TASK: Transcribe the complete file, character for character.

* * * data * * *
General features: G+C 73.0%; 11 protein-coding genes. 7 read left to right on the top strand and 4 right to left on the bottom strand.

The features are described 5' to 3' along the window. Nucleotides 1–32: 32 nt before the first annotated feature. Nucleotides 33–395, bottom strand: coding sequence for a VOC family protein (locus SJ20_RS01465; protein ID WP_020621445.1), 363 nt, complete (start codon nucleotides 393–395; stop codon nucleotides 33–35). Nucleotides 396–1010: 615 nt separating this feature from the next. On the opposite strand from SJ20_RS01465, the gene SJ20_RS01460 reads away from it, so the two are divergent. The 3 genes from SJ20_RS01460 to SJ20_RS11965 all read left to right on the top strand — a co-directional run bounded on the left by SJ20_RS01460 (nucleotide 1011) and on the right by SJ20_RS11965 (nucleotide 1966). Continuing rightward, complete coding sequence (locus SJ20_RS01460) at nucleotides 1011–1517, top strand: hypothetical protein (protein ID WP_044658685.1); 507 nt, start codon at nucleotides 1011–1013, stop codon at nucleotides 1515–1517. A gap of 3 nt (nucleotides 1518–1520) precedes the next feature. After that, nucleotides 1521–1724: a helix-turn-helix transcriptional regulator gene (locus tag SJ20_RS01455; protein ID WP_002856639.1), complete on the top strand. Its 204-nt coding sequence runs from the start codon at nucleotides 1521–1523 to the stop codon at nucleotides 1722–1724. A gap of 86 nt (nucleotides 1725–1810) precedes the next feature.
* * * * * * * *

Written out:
General features: G+C 73.0%; 11 protein-coding genes. 7 read left to right on the top strand and 4 right to left on the bottom strand.

The features are described 5' to 3' along the window. Nucleotides 1–32: 32 nt before the first annotated feature. Nucleotides 33–395, bottom strand: coding sequence for a VOC family protein (locus SJ20_RS01465; protein ID WP_020621445.1), 363 nt, complete (start codon nucleotides 393–395; stop codon nucleotides 33–35). Nucleotides 396–1010: 615 nt separating this feature from the next. On the opposite strand from SJ20_RS01465, the gene SJ20_RS01460 reads away from it, so the two are divergent. The 3 genes from SJ20_RS01460 to SJ20_RS11965 all read left to right on the top strand — a co-directional run bounded on the left by SJ20_RS01460 (nucleotide 1011) and on the right by SJ20_RS11965 (nucleotide 1966). Continuing rightward, complete coding sequence (locus SJ20_RS01460) at nucleotides 1011–1517, top strand: hypothetical protein (protein ID WP_044658685.1); 507 nt, start codon at nucleotides 1011–1013, stop codon at nucleotides 1515–1517. A gap of 3 nt (nucleotides 1518–1520) precedes the next feature. After that, nucleotides 1521–1724: a helix-turn-helix transcriptional regulator gene (locus tag SJ20_RS01455; protein ID WP_002856639.1), complete on the top strand. Its 204-nt coding sequence runs from the start codon at nucleotides 1521–1523 to the stop codon at nucleotides 1722–1724. A gap of 86 nt (nucleotides 1725–1810) precedes the next feature.